Every Child Matters

Finding a Way Forward

Exhibit Schedule


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Past Exhibits

Mi’kmaw Native Friendship Centre
01/02/2023 - 28/02/2023
Colchester East Hants Library – Truro Branch
02/03/2023 - 27/04/2023
North American Indigenous Games  (NAIG)
15/07/2023 - 23/07/2023
Fundy Geological Museum
26/07/2023 - 29/08/2023

To honour the Indigenous children who suffered and died in residential schools, to honour those who were taken from their parents, culture and families, we asked our rug hooking community to hook a mat designed by First Nations artists in the Maritime provinces.

We are truly grateful to the five commissioned Artists whose designs set us on this journey

Tara Francis NB, Gerald Gloade NS, Phyllis Grant NB, Lorne Julien NS and Noella Moore PE.

When we started this project in May 2021, none of us on the Every Child Matters committee had any idea of the scope of this project. We just wanted to help in some small way. A big thank you to the 49 rug hookers who created 66 rugs that have become the heart of this project.

After we displayed the mats at the RHGNS Rug School in May 2022 and saw the emotional response from the Artists, participants, members from the Mi’kmaw Native Friendship Centre and visitors, we knew we had to share this exhibit with a larger audience. The extension of the Every Child Matters project is called Finding A Way Forward.

This whole project has been about supporting and providing continued awareness for Indian Residential School survivors and their families and the missing children who never returned home.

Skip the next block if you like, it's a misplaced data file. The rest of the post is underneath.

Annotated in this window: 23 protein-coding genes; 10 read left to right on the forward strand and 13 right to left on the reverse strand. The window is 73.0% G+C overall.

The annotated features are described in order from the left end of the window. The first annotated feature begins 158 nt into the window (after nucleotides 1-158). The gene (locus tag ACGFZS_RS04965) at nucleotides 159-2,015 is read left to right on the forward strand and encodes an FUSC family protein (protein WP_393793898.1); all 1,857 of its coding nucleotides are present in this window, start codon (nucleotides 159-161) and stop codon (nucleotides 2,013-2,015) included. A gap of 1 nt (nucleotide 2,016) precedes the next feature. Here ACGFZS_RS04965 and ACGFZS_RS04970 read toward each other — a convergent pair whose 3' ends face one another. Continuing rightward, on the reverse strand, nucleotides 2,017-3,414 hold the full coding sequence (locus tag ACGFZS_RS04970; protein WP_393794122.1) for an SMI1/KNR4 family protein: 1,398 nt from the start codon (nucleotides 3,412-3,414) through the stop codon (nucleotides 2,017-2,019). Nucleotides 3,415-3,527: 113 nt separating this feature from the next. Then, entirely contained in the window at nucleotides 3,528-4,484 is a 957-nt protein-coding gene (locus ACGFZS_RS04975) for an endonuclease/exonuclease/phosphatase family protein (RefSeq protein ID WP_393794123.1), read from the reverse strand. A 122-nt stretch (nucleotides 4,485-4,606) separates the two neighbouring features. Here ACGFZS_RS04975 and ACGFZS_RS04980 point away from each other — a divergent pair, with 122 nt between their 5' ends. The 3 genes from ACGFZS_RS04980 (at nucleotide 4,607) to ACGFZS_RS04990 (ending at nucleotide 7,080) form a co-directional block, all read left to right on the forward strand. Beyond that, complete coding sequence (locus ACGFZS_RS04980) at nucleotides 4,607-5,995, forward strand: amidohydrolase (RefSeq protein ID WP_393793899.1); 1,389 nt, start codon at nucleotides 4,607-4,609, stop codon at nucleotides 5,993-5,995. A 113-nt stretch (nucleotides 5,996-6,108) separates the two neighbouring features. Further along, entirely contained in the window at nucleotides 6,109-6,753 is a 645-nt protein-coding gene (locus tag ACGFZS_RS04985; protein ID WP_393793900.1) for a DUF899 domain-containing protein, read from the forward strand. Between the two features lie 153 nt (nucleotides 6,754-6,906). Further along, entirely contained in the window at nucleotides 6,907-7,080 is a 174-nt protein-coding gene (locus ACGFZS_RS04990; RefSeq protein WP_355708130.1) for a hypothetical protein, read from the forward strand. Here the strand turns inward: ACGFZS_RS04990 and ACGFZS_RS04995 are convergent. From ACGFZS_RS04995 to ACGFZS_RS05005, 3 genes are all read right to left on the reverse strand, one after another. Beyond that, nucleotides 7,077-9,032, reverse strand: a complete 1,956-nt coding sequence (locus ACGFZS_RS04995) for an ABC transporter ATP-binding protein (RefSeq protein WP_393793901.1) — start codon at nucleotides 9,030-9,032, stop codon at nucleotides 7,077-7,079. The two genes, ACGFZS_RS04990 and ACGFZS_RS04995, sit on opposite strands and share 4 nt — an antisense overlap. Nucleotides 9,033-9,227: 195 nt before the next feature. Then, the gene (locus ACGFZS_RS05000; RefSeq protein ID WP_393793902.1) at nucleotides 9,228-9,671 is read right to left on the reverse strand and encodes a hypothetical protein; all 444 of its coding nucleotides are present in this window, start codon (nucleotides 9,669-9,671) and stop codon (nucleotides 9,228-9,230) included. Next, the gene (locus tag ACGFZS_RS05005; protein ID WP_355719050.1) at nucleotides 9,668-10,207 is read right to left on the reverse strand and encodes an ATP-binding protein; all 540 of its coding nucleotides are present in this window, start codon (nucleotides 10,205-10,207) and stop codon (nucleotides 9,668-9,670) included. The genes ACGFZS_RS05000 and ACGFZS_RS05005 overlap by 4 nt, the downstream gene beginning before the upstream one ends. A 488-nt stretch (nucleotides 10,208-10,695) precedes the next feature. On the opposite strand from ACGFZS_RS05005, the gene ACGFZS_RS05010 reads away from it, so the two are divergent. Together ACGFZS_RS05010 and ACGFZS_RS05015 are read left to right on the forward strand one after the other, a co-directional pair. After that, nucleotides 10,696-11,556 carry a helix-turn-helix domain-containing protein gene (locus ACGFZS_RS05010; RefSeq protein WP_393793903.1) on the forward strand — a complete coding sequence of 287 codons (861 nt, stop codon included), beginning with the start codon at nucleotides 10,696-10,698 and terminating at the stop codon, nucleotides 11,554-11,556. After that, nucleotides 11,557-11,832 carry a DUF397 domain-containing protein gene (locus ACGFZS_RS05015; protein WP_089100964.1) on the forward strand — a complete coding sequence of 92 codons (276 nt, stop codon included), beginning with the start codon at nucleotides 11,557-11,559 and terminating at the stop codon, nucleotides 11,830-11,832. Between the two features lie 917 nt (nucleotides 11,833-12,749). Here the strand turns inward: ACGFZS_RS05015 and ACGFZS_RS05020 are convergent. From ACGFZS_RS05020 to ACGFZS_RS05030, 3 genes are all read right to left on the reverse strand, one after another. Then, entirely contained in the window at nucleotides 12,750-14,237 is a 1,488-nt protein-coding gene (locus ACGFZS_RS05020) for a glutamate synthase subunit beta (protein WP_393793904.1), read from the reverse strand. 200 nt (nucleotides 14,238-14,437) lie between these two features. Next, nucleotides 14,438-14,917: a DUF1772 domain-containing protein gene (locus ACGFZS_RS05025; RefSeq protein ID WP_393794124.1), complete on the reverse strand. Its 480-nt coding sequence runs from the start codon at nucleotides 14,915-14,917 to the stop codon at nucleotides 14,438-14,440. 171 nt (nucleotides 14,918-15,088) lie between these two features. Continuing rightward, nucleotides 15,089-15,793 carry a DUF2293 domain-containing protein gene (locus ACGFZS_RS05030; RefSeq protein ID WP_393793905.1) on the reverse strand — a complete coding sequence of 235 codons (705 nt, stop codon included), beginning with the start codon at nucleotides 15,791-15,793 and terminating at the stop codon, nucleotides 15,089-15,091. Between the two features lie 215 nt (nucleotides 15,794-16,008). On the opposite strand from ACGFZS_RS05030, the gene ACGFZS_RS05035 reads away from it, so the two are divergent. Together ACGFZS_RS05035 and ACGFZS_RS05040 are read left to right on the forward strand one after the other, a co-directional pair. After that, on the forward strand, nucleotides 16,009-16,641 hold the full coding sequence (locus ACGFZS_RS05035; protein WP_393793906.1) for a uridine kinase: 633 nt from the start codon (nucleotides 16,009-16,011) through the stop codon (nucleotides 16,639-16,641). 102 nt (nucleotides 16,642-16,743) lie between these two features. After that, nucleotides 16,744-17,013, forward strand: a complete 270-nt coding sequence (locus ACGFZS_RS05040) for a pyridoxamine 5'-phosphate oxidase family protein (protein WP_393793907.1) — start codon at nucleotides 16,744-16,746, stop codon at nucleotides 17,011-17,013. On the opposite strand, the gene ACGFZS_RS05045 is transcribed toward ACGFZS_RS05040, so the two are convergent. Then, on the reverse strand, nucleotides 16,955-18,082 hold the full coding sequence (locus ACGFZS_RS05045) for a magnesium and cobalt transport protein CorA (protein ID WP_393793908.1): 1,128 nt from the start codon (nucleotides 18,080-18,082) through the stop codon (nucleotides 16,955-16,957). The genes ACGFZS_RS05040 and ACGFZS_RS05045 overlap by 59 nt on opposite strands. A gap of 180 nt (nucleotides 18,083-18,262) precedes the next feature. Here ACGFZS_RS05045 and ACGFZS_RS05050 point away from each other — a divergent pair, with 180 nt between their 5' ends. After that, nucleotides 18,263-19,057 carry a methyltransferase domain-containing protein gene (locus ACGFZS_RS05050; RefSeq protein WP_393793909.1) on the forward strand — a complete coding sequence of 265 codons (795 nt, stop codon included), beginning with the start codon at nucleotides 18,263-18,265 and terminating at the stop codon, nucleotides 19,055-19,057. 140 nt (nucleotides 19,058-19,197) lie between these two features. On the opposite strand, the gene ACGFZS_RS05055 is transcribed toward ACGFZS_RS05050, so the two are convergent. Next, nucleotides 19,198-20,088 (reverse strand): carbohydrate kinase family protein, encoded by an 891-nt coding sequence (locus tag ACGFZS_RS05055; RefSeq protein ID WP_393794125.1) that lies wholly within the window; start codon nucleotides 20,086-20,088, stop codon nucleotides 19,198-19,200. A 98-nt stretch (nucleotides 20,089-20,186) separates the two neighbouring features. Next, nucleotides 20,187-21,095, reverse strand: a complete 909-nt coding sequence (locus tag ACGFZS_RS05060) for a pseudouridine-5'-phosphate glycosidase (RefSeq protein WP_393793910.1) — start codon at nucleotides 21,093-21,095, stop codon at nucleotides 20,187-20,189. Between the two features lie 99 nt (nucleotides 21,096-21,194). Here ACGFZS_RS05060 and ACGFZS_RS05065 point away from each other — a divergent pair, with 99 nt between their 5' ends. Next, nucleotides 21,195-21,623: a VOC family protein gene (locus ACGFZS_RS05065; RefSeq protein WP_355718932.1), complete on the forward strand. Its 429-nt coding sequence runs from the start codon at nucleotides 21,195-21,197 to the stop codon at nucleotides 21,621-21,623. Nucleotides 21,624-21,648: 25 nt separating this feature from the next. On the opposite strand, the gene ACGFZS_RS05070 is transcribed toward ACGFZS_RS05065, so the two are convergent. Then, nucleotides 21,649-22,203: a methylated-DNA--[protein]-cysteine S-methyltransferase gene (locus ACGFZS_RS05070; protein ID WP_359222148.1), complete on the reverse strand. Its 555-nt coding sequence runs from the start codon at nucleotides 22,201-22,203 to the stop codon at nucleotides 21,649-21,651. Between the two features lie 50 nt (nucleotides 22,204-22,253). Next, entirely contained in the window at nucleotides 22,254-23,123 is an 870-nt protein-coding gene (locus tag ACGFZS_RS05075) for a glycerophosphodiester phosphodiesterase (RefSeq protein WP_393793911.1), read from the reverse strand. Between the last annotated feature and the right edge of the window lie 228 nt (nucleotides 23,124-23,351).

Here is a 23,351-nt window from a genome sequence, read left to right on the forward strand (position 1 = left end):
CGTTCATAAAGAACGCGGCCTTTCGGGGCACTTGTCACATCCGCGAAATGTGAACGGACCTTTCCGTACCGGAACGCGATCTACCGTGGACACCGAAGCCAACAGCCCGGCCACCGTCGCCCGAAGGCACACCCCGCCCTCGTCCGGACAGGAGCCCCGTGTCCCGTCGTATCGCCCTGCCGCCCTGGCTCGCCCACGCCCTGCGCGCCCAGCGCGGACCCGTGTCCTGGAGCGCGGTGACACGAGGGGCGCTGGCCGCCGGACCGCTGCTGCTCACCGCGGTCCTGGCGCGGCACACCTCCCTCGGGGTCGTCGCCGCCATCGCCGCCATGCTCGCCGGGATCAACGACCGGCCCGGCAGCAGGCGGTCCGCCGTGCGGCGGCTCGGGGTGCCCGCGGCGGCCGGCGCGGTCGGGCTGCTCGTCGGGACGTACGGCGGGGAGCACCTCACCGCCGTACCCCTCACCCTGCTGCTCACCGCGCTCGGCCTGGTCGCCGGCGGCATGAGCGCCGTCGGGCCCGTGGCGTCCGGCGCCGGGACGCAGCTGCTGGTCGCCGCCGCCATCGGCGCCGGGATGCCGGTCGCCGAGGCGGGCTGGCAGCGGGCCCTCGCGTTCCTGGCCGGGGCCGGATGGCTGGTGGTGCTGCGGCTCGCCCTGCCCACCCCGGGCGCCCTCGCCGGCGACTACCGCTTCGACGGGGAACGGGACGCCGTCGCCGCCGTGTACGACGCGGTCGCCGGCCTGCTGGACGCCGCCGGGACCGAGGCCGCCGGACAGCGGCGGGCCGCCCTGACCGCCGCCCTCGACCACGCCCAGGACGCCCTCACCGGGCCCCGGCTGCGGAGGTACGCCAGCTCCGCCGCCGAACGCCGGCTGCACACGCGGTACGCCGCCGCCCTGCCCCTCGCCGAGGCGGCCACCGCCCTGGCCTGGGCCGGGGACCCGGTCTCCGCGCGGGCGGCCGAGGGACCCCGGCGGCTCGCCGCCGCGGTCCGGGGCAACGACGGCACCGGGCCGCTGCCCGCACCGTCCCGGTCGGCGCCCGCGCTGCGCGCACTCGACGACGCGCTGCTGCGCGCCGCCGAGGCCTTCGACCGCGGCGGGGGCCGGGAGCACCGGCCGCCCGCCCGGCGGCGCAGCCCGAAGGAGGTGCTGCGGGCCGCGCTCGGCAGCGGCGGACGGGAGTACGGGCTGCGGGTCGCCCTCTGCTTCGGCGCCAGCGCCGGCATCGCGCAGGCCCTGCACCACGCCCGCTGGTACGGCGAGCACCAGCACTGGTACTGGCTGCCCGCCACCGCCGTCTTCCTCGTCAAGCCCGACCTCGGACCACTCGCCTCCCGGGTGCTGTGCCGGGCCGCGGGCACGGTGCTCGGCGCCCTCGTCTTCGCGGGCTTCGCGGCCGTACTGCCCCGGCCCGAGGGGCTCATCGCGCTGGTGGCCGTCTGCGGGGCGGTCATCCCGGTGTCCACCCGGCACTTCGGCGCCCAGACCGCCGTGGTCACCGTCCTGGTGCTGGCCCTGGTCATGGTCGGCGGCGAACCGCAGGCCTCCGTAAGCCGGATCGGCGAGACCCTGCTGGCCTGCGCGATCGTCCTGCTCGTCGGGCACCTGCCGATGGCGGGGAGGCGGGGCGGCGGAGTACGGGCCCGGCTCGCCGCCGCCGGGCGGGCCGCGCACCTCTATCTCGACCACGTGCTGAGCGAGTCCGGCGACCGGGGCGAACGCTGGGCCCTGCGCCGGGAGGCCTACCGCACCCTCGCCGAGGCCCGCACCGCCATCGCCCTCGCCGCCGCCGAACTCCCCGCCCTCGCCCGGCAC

We hope to bring the display to various venues across the Maritimes or Mi’kma’ki as it is the ancestral land of the Mi’kmaq people. The rugs will then be dispersed back to Mi’kmaq communities through the Mi’kmaw Native Friendship Centre, the Native Councils and Band Offices.

Artist Information

Every Child Matters

Noella Moore

Lennox Island First Nation

Prince Edward Island

The shoes represent the missing children and that each and every child matters. The symbol on the vamp of the moccasin is the symbol for the Mi’kmaq people (L’nu). The orange border honours the survivors and missing children.

Flying Home on the Wings of an Eagle

Tara Francis

Elsipogtog First Nation

New Brunswick

It has been a privilege designing this piece in honour of all the children that were lost to the era of the Residential Schools. As the numbers keep coming in from the searches around the country, the outpouring of support from outside the Indigenous community has been very touching. I wanted this piece to reflect those numbers in an impactful way, having the children running back through space brings perspective and helps communicate the sheer amount of children we lost.  

Ancestors Watching Over

Phyllis Grant

Pabineau First Nation

New Brunswick

This art piece is a prayer and meditation. It expresses the ancestors protecting and surrounding the child in the afterlife. As we mourn, we pray they will all be found and brought home in some way.

Family Resurgence

Lorne Julien

Millbrook First Nation

Nova Scotia

Lorne’s subject matter for his paintings come to him through his dreams. His work is colourful and hopeful.

The Eagle represents “Love” and is the first of the seven sacred teachings. Your family’s love is the foundation for life. The double curved design symbolizes the Mi’kmaq Nation.

Lorne signs his work with Warrior because his Mi’kmaq name means Warrior on the Hill. 

Honouring Survivors and the Lost Children

Gerald Gloade

Millbrook First Nation

Nova Scotia

Gerald’s work highlights the hieroglyphics of the Mi’kmaq people. The figure represents the child(ren) who were lost, the four loop square represents the Mi’kmaq people (L’nu) and the star and medicine wheel/circle represent the healing and teachings of the Mi’kmaq Nation.